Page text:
Monday, 10 September 2012

Could India’s biggest threat to growth be…Itself?

Raghuram Rajan could be the ‘go-to-guy’ to get India out of it’s slower than expected growth-woes

Hey folks! Let’s take a dive into some metrics that have come out of India recently; figures which have many investors scratching their head wondering, ‘what happened to the rapid-growth (and returns) seen only a few years back?’

Let’s get down to the point and expose the elephant in the room: GDP growth. The once jewel of the British Empire’s economy expanded at a rate of only 5.5% in the April-June period. Granted this was higher than the 5.3% GDP growth of the previous three months BUT it cannot even come close to the 9% expansion of early 2011!
"Whilst an upside surprise at 5.5%, the pace of growth is undeniably below potential and validates the need for the government to address sluggishness in investment and external sector activity," said Radhika Rao an economist at Forecast Pte.

So let’s break down what’s holding our mighty elephant back:

        Slowing global demand and uncertainty: What a surprise! (well, not really)… with key economies in trouble (such as Europe and even China) the global macro climate is hurting India in a big way.

  •      India's factory output fell 1.8% in June from a year earlier, the third fall in four months
  •      Foreign direct investment in India fell by 78% in June, from a year earlier

          A growing trade deficit:

  •     Recent figures show that imports outgrew exports by 15.5 Billion dollars
  •       India's trade deficit with China jumped 42% to $40 billion in the last financial year

             An indecisive government in a political deadlock and numerous allegations of corruption has harmed India’s outlook toward foreign investors.

  •          There is becoming a growing concern amongst economists and opposition parties that India’s government  will only pursue reforms which are favorable to its political partners
  •       Analysts are recommending that the government needs to take action to improve the investment climate in order to maintain a high growth rate in the future

            The S&P's has stated it would be more comfortable if the government raised retail petroleum prices and reduced energy subsidies as it has promised, and introduced a goods and services tax (GST)

Let’s talk about the Trade Deficit for a moment…

A 15.5 Billion dollar deficit is no laughing matter, especially given the perceived notion of India being an exporting power house. What’s happening… is this a cause for concern? Or should we be tingling from the excitement of new growth possibilities? Well, if India plays its cards right, the latter may be the correct course of action.

India has significant investment needs; it has issues in its infrastructure – or lack thereof – and needs to import capital goods as a part of where it is in its growth cycle. The result is (no matter how you spin it), India simply needs to import at this phase in the game.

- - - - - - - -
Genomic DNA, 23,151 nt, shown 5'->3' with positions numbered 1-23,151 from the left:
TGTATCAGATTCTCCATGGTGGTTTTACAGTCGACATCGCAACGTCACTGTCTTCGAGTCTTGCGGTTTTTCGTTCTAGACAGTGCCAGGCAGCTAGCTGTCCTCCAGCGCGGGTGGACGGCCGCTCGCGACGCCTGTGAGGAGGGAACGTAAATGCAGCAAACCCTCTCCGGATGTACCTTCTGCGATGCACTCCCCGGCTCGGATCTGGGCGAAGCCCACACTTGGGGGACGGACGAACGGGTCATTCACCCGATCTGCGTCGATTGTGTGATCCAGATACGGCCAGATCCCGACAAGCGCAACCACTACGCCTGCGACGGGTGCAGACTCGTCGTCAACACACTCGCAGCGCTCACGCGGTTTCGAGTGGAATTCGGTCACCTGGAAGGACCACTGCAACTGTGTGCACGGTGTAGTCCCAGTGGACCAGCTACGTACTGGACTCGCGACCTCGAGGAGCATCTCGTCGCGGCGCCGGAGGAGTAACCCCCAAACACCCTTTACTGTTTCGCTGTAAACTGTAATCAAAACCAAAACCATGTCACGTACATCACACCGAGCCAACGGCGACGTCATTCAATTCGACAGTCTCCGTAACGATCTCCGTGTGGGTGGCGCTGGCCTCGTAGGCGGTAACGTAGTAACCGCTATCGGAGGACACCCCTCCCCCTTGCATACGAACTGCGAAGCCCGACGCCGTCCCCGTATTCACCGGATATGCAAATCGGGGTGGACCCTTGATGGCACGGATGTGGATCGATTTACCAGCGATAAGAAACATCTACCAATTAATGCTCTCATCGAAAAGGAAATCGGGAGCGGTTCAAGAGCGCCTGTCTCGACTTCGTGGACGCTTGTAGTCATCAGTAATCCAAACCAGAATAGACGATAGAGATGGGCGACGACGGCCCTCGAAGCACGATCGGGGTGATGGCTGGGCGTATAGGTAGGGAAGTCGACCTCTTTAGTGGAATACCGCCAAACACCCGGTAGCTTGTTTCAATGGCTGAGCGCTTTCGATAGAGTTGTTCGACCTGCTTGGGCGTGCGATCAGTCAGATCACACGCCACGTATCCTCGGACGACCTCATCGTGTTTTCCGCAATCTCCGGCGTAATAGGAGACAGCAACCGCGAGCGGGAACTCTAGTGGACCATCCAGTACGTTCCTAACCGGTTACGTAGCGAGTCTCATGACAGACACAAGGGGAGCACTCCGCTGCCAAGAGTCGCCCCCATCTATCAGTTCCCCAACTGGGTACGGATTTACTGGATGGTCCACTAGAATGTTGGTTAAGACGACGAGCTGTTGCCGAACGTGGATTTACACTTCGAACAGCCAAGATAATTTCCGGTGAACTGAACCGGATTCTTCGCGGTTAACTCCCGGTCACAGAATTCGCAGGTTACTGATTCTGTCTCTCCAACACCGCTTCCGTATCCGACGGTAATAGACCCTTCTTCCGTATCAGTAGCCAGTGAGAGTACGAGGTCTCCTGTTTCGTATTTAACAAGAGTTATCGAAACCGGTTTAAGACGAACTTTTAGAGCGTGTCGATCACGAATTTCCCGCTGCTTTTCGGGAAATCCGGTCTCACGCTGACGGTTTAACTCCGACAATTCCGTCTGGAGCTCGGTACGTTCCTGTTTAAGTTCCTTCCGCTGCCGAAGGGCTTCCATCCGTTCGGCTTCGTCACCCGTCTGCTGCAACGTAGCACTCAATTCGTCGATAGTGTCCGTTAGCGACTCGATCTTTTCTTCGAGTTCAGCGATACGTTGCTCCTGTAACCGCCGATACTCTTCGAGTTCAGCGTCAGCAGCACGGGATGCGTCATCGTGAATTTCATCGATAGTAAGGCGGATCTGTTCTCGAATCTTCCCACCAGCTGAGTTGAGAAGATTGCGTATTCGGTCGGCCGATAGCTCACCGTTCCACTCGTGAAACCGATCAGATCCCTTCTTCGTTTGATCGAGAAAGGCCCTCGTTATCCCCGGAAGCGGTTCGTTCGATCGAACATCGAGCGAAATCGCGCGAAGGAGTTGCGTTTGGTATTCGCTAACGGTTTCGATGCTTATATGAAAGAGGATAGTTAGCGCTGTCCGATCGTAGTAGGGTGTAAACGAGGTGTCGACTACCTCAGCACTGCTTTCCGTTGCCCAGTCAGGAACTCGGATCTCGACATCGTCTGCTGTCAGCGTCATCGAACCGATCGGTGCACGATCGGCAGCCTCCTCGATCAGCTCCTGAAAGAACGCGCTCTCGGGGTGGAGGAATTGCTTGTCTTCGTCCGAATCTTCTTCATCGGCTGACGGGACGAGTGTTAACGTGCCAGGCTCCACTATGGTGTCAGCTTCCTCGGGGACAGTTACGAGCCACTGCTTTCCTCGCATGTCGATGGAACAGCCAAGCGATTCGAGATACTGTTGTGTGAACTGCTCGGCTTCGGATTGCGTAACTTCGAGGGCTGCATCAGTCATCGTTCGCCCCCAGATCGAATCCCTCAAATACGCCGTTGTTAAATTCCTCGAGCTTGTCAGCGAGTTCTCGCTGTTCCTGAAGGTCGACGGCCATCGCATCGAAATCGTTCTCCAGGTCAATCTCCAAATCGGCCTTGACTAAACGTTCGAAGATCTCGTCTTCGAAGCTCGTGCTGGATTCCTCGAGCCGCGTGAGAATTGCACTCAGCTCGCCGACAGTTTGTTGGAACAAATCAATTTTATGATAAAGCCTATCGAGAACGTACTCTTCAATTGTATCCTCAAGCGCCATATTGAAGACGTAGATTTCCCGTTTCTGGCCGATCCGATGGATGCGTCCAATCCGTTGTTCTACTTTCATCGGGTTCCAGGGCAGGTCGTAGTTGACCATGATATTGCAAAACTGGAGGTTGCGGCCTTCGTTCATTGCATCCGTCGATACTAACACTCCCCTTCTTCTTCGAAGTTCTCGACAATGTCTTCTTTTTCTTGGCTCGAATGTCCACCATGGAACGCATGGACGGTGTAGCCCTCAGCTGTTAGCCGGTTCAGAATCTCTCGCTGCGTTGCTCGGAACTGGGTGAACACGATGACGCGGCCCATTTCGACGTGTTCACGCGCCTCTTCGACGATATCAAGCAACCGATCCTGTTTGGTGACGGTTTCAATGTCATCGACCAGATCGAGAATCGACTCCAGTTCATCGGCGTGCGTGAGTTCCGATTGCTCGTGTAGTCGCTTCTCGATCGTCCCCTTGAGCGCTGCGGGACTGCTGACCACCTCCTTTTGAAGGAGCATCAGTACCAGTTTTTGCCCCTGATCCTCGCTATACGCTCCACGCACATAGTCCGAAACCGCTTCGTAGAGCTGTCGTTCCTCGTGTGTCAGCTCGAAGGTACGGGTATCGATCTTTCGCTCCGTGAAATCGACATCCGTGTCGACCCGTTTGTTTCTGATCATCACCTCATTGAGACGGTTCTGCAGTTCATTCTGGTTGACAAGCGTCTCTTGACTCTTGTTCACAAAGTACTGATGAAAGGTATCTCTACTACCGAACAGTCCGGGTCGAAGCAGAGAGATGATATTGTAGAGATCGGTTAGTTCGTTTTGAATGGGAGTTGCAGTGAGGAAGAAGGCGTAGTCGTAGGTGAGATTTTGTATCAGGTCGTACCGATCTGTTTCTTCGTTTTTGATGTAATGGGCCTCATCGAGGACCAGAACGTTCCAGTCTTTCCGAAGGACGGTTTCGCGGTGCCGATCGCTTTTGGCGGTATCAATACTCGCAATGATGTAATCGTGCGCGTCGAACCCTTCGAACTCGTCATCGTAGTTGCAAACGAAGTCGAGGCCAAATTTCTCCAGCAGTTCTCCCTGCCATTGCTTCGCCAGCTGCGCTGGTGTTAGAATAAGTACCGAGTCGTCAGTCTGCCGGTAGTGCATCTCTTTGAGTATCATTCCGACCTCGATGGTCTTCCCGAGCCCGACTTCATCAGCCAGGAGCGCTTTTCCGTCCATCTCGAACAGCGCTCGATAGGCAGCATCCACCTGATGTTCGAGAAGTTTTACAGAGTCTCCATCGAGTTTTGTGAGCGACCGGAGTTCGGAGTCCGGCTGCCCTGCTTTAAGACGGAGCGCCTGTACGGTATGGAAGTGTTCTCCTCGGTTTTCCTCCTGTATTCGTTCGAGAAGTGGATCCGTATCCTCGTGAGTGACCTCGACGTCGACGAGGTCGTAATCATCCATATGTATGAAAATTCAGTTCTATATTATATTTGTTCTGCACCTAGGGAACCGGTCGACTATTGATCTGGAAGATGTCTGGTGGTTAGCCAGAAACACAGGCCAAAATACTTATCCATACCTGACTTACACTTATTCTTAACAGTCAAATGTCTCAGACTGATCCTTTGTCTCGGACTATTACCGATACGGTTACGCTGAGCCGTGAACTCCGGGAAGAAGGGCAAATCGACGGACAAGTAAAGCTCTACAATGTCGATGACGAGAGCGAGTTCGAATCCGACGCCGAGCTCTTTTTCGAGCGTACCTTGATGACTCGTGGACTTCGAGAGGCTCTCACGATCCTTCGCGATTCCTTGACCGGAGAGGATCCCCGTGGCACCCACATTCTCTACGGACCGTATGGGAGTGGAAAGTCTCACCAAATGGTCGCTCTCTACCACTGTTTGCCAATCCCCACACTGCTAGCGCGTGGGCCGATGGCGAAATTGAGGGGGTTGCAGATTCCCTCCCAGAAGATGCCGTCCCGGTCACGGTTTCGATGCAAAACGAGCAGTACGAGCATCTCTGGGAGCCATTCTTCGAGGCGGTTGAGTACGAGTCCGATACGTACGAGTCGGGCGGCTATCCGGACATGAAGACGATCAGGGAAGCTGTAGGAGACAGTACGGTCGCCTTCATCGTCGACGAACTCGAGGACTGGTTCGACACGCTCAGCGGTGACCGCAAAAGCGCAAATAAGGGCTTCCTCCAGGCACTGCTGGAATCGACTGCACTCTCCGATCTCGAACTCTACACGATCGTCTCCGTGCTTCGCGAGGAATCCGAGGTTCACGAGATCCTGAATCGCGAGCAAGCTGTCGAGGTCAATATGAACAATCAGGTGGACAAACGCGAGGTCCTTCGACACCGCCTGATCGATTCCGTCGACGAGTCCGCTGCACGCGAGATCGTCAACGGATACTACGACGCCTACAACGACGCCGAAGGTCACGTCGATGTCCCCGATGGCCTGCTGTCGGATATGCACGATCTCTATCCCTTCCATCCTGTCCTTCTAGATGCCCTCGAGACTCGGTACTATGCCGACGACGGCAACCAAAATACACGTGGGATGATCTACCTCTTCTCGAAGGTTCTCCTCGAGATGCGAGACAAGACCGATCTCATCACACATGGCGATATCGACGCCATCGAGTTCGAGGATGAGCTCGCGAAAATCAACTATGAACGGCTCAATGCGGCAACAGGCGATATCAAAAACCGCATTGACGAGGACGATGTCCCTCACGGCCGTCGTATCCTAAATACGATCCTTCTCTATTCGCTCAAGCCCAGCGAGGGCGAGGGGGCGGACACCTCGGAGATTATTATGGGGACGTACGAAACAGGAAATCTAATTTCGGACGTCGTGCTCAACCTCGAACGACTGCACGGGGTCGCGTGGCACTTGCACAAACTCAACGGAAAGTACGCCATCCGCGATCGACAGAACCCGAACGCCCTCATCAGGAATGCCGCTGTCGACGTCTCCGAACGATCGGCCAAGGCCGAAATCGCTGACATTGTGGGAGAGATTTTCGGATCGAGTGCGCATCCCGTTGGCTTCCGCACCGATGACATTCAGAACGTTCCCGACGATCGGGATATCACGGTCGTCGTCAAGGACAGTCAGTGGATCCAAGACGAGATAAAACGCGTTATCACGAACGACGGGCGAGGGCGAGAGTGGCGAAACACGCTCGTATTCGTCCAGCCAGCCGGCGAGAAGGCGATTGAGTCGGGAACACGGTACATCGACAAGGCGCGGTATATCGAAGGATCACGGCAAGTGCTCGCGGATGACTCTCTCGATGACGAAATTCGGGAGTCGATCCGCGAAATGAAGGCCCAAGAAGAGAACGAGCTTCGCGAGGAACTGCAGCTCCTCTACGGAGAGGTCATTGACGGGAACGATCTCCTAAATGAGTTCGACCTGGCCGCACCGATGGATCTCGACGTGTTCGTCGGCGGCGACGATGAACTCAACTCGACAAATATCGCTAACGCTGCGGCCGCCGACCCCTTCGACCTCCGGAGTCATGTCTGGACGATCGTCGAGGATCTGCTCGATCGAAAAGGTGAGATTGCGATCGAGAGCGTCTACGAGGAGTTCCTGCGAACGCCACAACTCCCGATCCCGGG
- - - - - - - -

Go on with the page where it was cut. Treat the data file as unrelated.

And with a specific note on China; as China advances its production to a more value-added model, India will become more of a manufacturing center than what it is today – so it might sound like a good idea now to recapitalize and invest in infrastructure for the future.

So who will guide India through these uncertain times?

Enter: ‘reformed minded’ and newly appointed Chief Economic Adviser to the Indian Government: Raghuram Rajan (he called the 2008 Financial Crisis in 2005!!)

Could he be the man to save the day in India? As a strong believer in liberalization and privatization, he says “We need to become paranoid again [about growth], as we were in the early 1990s,” And while it might take some work, here’s what he suggests in terms of policy reform as quoted from a recent speech:

1)   Raise fuel prices to international levels in a set of quick steps, and then completely deregulate them. Announce this as soon as politically possible, and do not roll back.

2)   Be kinder to foreign investors – they are not the enemy but a necessity -- we need their money to fund our spending to the tune of 4% of GDP. No doubt, however badly we treat them today, they may eventually want to be in India, but crisis are always about timing. We need them now, when India looks increasingly tattered compared to alternative investment opportunities, not five years from now when growth recovers.

3)   We should bring certainty about taxation to foreign investors, and resist the temptation to levy new retrospective claims.

What in effect Mr. Rajan is trying to do hand India over to the free market again. Reduce government subsidies and appease foreign investors by making India a reliable market to do business in. Can it work? I think so, but there needs to be strong support from the government and a crackdown on corruption for it to happen.

The bottom line:

While recent scares in growth and trade metrics might make you skeptical of India’s future – hold on a moment and think: the trade deficit is there because India needs to invest in capital for production and infrastructure, all which will pay off in the future. Moreover, now with a more free-market inclined chief economic advisor, India will (hopefully) take the correct policy actions to promote a healthy market and ensure foreign investors are kept happy and wanting to come back to India for their business needs.

Matthew MacMull